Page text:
The Watch Dog response: This is why I am a Life Fully Paid Member of the NAACP.

In closing arguments Monday, North Carolina’s photo ID requirement was described by attorneys for the North Carolina NAACP as a racially discriminatory law that places unconstitutional burdens on blacks and Hispanics.

Attorneys representing Gov. Pat McCrory and state elections officials called the change in the law a mere inconvenience, saying it would affect a small group of people.

Penda Hair, an attorney for the N.C. NAACP, said evidence presented during the trial clearly shows that the photo ID requirement would make it harder for blacks and Hispanics to cast ballots in this year’s election. It’s undisputed, she said, that blacks disproportionately lack the kinds of photo IDs that they would need to show when they come to the polls. (Source: Read more)

Ned Barnett: State’s new Voter ID rule narrows the right to vote – Winston Salem Journal

The most confounding and misleading part of the new voter ID requirement is the “common sense” defense.

Republican state Senate leader Phil Berger said in a TV ad that requiring a photo ID to vote “prevents fraud and protects the integrity of our elections — it’s common sense.” Republican Gov. Pat McCrory signed the requirement into law saying it was part of “common sense reforms.” At a federal trial in Winston-Salem where the requirement is being challenged, it’s being defended as a commonly used and sensible protection.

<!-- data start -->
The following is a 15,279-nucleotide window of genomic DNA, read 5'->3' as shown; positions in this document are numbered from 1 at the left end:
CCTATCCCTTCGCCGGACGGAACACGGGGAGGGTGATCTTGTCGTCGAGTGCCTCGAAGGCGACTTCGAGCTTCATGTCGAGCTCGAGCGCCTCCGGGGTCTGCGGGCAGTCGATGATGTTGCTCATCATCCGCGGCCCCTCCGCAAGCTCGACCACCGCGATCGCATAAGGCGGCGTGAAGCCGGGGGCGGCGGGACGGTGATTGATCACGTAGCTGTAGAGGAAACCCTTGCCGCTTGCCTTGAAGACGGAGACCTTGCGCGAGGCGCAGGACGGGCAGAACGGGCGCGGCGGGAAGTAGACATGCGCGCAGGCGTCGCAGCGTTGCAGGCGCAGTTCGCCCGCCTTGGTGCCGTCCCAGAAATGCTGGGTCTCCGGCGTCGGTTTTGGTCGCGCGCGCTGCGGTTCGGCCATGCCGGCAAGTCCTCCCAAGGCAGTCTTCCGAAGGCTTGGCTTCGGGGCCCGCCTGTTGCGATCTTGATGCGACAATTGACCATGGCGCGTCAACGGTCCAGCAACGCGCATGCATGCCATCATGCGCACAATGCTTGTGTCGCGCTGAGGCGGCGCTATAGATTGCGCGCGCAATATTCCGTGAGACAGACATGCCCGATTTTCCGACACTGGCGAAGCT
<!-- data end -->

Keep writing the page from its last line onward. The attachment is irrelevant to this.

Proponents of the requirement, which takes effect with the March 15 primary, say a photo ID is needed to cash a check, board an airplane or even to purchase some cold medications, so certainly it should be required for something as important as voting. (Source: Read more)

Post-Trial Statements | North Carolina Voter Suppression Trial

The Watch Dog response: This is why I am a Life Fully Paid Member of the NAACP. Don’t tell me you are about what is good for black folk and all folk if you ain’t a part of the solution. You see some of you just celebrated Dr. Martin L. King Jr. Holiday and now beginning today you are going to celebrate Black History Month. The fight goes beyond January and February. So when you say I am acting like I am ignant, well I am because I get ignant around folk who are not about what is good and just for all people. Trust me I know who you are.

***NEW VIDEO: Post-Trial Statements | North Carolina Voter Suppression Trial

February 1st, 2016 – Joined by Plaintiffs, Attorneys and members of the Forward …Together Moral Movement, Rev. Dr. William J. Barber, II makes a statement following the close of arguments for the Voter ID portion of the North Carolina Voting Rights Trial.
Click On Photo To Watch Video